Growing up listening to and falling in love with country music, country singer Jess Moskaluke adored the greats from Dolly Parton to her idol Shania Twain.
Today, she is amazed at the road she now travels.
Celebrated as the first female Canadian country solo artist since Twain to achieve platinum single status (with her hit track Cheap Wine and Cigarettes), Moskaluke continues to dazzle the Canadian country music world.
Moskaluke is also a part of this year’s Westerner Days line-up – set to perform on July 19th in the ENMAX Centrium. Doors open at 7 p.m. with showtime at 8 p.m.
Her music – catchy, powerful and at times even poignant – continues to rock the radio airwaves as she achieved not one, but two consecutive Top 10 hits with her respective singles Kiss Me Quiet and Take Me Home in 2016 as well.
And last fall, Moskaluke released her third single Elevator and as of Dec. 31st, she was named the top spun Canadian artist at Canadian Country Radio and the top spun Canadian female artist for the second year in a row.
A small town girl and proud resident of Rockville, Saskatchewan, when she first posted her music online, no one could have anticipated the bright future that lay ahead for the gifted songstress.
Many years later with her growing fan base, she now has more than 19 million views on YouTube to date and received her third consecutive 2016 Canadian Country Music Association® (CCMA®) Award™ for Female Artist of the Year.
She was the first resident of Saskatchewan in the history of the awards to achieve this title.
“Everything has happened so quickly, it has been a wild few years! I am so proud to be part of the country music industry. We support and celebrate each other and I am thrilled to be a member of the Canadian community and this genre.”
In between her tour dates, including performances at the Calgary Stampede, Boots and Hearts and Big Valley Jamboree, Moskaluke spent a great deal of time in the studio recording her third EP Kiss Me Quiet which was released back in 2015.
Featuring six tracks and two bonus acoustic tracks, the album showcases her signature pop/country style with showstoppers like the title track, Good for You and the robust sensibilities of Elevator.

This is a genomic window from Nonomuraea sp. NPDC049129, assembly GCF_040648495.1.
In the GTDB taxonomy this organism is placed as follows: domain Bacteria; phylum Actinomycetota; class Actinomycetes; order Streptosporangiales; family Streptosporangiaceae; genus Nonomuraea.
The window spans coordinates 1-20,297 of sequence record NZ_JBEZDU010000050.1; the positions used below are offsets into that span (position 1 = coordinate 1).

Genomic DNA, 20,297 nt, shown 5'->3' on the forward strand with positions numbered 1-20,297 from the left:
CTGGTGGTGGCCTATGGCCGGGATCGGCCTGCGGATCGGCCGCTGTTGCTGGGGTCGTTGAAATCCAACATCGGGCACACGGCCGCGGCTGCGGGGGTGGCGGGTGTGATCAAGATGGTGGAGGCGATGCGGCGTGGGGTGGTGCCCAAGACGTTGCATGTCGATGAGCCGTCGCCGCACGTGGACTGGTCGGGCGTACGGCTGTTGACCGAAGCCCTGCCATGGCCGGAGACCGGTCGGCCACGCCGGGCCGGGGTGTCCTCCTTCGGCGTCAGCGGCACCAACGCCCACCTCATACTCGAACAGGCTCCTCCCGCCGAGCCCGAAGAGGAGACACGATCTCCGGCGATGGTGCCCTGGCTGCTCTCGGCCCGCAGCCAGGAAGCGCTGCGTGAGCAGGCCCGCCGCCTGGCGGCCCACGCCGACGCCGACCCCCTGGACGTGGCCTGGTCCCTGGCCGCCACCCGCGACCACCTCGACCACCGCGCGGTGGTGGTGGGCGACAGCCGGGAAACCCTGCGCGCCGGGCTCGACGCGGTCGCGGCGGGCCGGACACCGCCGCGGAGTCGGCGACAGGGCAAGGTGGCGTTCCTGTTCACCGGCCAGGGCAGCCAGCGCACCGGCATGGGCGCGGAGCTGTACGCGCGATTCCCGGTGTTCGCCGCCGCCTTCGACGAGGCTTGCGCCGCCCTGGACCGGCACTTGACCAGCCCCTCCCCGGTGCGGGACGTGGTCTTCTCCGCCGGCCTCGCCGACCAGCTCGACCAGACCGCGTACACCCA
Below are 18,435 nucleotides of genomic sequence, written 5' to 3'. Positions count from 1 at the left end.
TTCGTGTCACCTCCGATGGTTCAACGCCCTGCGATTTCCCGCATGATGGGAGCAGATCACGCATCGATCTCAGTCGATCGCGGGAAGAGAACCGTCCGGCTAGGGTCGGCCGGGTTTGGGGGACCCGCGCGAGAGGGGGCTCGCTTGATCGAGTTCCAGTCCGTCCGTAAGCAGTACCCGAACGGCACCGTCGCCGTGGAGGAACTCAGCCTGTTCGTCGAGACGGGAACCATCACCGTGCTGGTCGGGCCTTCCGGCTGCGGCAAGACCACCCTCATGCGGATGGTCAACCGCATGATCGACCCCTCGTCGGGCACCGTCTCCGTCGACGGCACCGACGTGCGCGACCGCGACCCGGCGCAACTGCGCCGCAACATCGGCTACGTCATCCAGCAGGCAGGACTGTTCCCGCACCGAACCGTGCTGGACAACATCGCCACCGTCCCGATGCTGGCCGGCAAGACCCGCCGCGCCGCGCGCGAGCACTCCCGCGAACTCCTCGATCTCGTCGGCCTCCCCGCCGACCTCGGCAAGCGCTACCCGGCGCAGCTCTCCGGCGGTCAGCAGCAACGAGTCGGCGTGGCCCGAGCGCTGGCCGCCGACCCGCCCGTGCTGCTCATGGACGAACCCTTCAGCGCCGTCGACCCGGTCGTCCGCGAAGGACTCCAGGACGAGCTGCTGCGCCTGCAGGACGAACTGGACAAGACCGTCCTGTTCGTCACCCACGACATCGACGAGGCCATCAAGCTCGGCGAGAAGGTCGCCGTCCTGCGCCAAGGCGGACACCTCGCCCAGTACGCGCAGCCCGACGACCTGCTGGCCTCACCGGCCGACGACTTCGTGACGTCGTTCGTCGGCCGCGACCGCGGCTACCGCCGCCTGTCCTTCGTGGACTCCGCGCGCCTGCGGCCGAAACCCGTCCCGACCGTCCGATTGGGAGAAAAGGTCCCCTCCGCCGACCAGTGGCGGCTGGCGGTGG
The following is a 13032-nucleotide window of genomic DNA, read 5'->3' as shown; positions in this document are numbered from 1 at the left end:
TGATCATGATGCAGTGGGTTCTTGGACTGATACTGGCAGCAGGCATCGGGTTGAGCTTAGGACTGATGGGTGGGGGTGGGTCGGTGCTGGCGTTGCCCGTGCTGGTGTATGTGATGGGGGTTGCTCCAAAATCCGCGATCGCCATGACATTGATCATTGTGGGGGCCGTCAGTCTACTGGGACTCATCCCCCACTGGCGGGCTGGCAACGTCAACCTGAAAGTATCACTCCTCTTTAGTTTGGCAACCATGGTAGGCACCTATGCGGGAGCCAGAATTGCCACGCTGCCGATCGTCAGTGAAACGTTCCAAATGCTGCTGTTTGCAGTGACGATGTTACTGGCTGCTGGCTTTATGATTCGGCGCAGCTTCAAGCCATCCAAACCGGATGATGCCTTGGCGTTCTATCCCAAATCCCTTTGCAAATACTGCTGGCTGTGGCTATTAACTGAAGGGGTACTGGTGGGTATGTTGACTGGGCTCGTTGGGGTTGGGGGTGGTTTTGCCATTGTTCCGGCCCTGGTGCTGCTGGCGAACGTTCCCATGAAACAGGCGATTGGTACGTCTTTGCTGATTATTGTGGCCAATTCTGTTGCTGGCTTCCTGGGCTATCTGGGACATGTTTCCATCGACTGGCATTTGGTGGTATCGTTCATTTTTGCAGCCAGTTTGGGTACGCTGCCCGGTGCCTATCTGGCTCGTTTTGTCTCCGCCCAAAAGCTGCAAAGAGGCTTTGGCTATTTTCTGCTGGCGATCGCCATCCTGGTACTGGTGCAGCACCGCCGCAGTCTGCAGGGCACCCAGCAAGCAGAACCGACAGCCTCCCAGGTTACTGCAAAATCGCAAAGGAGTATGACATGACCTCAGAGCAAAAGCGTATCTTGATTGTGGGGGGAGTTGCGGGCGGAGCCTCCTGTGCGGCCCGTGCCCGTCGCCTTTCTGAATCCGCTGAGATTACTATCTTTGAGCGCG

And with her first single Kiss Me Quiet, she hit another new career milestone, becoming the top charting Canadian artist on both the BDS and Mediabase country radio charts.
Indeed, 2015 marked a year of many firsts for Moskaluke including her first Juno nominations (Country Album of the Year and Breakthrough Artist of the Year), a cross-Canada tour having joined Chad Brownlee’s ‘When The Lights Go Down’ Tour, as well as her first arena shows.
In October of 2015, she also joined Paul Brandt and Dean Brody’s ‘Road Trip’ Tour throughout the western Canada dates.
“I could not wait to join the tour after the CCMAs. It was amazing — Paul Brandt was actually the first concert I had ever attended!”
In July 2015, she and Brandt also released the single I’m An Open Road.
“Paul is incredible to collaborate with – we had so much fun making the music video.” They also performed the song during the CCMA national live television broadcast on CBC TV in September of that same year.
As to the season when she really broke through, in April 2014, Moskaluke released her 10-track album Light Up The Night, which featured the hit Cheap Wine and Cigarettes, a single produced by Corey Crowder (Chris Young, Jamie Lynn Spears) and mixed by Scott Cooke.
The single became the highest charting song on the iTunes top 200 singles chart for any Canadian artist.
Following the release of her new CD, a CMT Canada special, ‘Jess Moskaluke Live at The Edison’ also aired nationwide on April 21st, 2014.
Ultimately, there isn’t a moment that Moskaluke would take for granted.
And as her web site, points out, John Wayne once said, “Courage is being scared to death, but saddling up anyway.”
These words, as noted, mean everything to Moskaluke. She can still hear her father sharing this, encouraging her as she contemplated what the future might hold.
Sadly, he passed away in 2006 after a lengthy battle with multiple sclerosis, but his memory lives on in her music.
“My dad is my hero for teaching me how to be brave and that being brave is not the absence of fear, but rather in the presence of fear possessing the ability to overcome such emotions and persevere.”
These days, she is a devout supporter and spokesperson for the MS Society, participating in many philanthropic initiatives in hopes of one day finding a cure. When she is not on the road touring, Moskaluke balances her time at home in Saskatchewan and in the U.S. writing in Nashville.
For more information about Westerner Days, check out www.westernerdays.ca.